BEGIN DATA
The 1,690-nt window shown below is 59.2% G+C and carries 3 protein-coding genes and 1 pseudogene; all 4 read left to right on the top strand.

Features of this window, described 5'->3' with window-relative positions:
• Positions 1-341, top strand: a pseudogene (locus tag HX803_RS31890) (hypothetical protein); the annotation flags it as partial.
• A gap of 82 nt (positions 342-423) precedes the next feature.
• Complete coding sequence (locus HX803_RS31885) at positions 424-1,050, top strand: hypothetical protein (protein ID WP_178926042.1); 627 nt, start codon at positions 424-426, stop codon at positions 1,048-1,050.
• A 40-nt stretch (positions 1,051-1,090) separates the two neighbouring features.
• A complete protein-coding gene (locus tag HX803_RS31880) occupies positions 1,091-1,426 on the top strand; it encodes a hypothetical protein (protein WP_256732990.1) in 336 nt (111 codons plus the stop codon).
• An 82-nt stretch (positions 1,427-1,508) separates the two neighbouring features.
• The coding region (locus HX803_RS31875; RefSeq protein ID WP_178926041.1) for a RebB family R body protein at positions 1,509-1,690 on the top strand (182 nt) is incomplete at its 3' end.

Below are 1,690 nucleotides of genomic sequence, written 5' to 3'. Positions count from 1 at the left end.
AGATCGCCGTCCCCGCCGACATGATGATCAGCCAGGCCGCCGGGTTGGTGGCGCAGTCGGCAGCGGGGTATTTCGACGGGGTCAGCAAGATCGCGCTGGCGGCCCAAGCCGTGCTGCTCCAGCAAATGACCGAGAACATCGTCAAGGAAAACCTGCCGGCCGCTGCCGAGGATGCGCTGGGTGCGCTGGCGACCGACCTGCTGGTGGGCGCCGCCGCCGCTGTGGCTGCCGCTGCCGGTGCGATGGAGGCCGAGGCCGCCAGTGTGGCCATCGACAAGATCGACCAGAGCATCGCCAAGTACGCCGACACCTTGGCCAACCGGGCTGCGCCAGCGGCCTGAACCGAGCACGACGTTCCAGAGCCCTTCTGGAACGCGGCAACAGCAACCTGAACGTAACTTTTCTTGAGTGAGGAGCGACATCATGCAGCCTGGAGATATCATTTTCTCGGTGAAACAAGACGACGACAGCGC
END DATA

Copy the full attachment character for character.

The 1,690-nt window shown below is 59.2% G+C and carries 3 protein-coding genes and 1 pseudogene; all 4 read left to right on the top strand.

Features of this window, described 5'->3' with window-relative positions:
• Positions 1-341, top strand: a pseudogene (locus tag HX803_RS31890) (hypothetical protein); the annotation flags it as partial.
• A gap of 82 nt (positions 342-423) precedes the next feature.
• Complete coding sequence (locus HX803_RS31885) at positions 424-1,050, top strand: hypothetical protein (protein ID WP_178926042.1); 627 nt, start codon at positions 424-426, stop codon at positions 1,048-1,050.
• A 40-nt stretch (positions 1,051-1,090) separates the two neighbouring features.
• A complete protein-coding gene (locus tag HX803_RS31880) occupies positions 1,091-1,426 on the top strand; it encodes a hypothetical protein (protein WP_256732990.1) in 336 nt (111 codons plus the stop codon).
• An 82-nt stretch (positions 1,427-1,508) separates the two neighbouring features.
• The coding region (locus HX803_RS31875; RefSeq protein ID WP_178926041.1) for a RebB family R body protein at positions 1,509-1,690 on the top strand (182 nt) is incomplete at its 3' end.

Below are 1,690 nucleotides of genomic sequence, written 5' to 3'. Positions count from 1 at the left end.
AGATCGCCGTCCCCGCCGACATGATGATCAGCCAGGCCGCCGGGTTGGTGGCGCAGTCGGCAGCGGGGTATTTCGACGGGGTCAGCAAGATCGCGCTGGCGGCCCAAGCCGTGCTGCTCCAGCAAATGACCGAGAACATCGTCAAGGAAAACCTGCCGGCCGCTGCCGAGGATGCGCTGGGTGCGCTGGCGACCGACCTGCTGGTGGGCGCCGCCGCCGCTGTGGCTGCCGCTGCCGGTGCGATGGAGGCCGAGGCCGCCAGTGTGGCCATCGACAAGATCGACCAGAGCATCGCCAAGTACGCCGACACCTTGGCCAACCGGGCTGCGCCAGCGGCCTGAACCGAGCACGACGTTCCAGAGCCCTTCTGGAACGCGGCAACAGCAACCTGAACGTAACTTTTCTTGAGTGAGGAGCGACATCATGCAGCCTGGAGATATCATTTTCTCGGTGAAACAAGACGACGACAGCGC